When she was cataloguing them she realised their worth to local historians and researchers, so she decided to compile a guide to their content. The result is For the Record: The Archives of Galway’s Rural District Councils, which will be a valuable asset to anybody with an interest in history.
Many representatives on these Councils were local personalities and several were arrested during the political upheaval of the era, she explains.
And, ushering in a new era in history, women were allowed to sit on these Rural District Councils – at the time they were not allowed to sit on County Councils.
All of this information is included in Patria’s introductory essay to the attractively produced A4 size guide, which gives a glimpse into how these Rural Councils operated and the way political thinking changed in Ireland during a short 26-year period. In the early 1900s, these Councils supported Home Rule, but by 1920, they were calling for full independence and refusing to recognise the British administration.
“I love the tone,” says Patria of the minutes from meetings. “The language was very emotive.”
That was certainly true of the Gort Rural District Council. At a meeting in 1907, following riots in Dublin at the premiere of JM Synge’s play, The Playboy of the Western World the councillors’ response was vehement. They recorded their decision to “protest most emphatically against the libellous comedy, The Playboy of the Western World, that was belched forth during the past week in the Abbey Theatre, Dublin, under the fostering care of Lady Gregory and Mr Yeats. We congratulate the good people of Dublin in howling down the gross buffoonery and immoral suggestions that are scattered throughout this scandalous performance.
For more from the archives see this week’s Tribunes here
Real Galway flavour to intermediate club hurling battle in Birr
Date Published: 23-Jan-2013
Athenry fail to take chances as they bow out of Junior Cup
Date Published: 29-Jan-2013
Athenry FC 1
Kilbarrack United 2
(After extra time)
For the second year in succession Athenry were done in extra time in the FAI Junior Cup as last season’s beaten finalist’s came from behind to snatch an excellent game in Moanbawn on Sunday afternoon.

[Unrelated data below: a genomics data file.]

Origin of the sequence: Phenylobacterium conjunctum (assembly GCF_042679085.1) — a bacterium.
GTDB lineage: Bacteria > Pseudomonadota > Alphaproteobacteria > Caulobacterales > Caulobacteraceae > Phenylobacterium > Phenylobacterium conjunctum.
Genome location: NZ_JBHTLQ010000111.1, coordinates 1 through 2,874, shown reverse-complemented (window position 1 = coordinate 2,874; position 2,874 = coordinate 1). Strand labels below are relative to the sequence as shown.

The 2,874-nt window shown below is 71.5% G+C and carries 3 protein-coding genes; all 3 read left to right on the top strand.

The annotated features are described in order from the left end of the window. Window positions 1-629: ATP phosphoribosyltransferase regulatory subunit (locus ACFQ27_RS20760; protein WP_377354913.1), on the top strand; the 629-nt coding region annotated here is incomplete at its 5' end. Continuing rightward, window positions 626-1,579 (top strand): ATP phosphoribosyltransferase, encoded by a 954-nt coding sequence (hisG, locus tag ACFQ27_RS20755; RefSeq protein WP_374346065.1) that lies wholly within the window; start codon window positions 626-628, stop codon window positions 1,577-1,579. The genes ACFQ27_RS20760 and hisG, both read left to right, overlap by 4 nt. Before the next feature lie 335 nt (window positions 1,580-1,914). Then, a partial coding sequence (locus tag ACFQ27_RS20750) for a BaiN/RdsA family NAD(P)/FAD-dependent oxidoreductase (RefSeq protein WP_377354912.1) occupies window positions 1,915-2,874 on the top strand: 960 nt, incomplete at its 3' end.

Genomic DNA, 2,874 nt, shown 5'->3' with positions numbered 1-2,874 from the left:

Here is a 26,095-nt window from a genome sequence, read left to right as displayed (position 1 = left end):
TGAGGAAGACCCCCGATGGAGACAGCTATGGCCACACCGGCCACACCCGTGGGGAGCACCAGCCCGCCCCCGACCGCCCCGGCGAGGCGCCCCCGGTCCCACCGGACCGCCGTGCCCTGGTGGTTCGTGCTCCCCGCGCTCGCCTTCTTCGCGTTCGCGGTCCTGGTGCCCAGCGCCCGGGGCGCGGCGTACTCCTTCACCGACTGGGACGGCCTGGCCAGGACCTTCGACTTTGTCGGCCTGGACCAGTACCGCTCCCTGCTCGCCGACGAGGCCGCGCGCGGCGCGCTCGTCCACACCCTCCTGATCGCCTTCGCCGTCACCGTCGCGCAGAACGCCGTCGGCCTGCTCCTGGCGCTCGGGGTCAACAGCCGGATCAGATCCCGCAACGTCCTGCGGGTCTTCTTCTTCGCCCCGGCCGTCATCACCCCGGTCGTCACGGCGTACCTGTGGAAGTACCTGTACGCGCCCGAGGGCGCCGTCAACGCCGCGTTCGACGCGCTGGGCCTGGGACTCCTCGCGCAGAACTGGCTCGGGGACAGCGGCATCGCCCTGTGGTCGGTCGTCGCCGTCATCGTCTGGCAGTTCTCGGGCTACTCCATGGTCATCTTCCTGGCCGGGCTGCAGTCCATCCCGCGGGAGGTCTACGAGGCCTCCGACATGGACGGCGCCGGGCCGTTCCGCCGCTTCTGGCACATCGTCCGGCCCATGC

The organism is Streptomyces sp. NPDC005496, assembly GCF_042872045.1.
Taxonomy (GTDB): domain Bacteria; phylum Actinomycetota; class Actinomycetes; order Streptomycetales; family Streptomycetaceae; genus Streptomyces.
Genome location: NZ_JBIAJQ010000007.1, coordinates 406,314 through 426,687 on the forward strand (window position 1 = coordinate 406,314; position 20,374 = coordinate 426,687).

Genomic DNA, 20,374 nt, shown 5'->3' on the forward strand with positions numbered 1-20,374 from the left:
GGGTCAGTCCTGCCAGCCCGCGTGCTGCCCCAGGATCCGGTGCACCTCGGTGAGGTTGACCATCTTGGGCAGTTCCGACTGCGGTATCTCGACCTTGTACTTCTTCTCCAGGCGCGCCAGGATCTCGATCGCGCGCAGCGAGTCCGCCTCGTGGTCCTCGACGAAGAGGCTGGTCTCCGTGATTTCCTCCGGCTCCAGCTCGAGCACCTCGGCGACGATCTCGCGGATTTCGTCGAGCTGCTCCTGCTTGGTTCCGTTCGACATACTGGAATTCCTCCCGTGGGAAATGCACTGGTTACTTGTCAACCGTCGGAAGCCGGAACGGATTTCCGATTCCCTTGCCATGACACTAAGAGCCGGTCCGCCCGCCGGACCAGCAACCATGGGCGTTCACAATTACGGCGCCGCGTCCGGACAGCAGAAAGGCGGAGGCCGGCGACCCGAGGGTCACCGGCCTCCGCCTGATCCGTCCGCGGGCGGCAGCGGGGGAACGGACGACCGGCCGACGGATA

On a heavy pitch that was only playable following extensive groundwork by club officials all morning, the home side were by far the better side in the opening half, but failed to take advantage of a number of opportunities that came their way.
An Alan O’Donovan penalty gave them a merited advantage just after the restart, but thereafter were on the back foot as Kilbarrack took over, but for all their pressing, the home rearguard were dealing comfortably with their forays.
However they were struck a body blow just six minutes from time, as big striker Keith Kirwan was left all alone at the far post to head the equaliser and from that point on the Dubliners were the better side.
They started off the extra time in the ascendancy and enjoying all the momentum before striking for a good winning goal on 104 minutes. A strong bench allowed them to make some necessary changes and it was not a facility that was available to Athenry manager Gabriel Glavin.
With Gary Forde and Gary Delaney out through suspension following their sending off against OLBC in the previous round, and Seamie Crowe injured, it left their bench rather threadbare with just a number of young squad players available.
Playing with the aid of the slight incline and any wind advantage going, the home side had a Connor Cannon effort on target in the opening minute, while John Meleady was just over with a flick at the other end.
Meleady then tested Andrew Walsh who saved comfortably, before the goalkeeper pulled off a brilliant double save on 14 minutes.
Firstly he went full length to push away a Meleady shot and was then back on his feet to parry David Jackson’s close-range rebound.
For more, read this week’s Connacht Sentinel.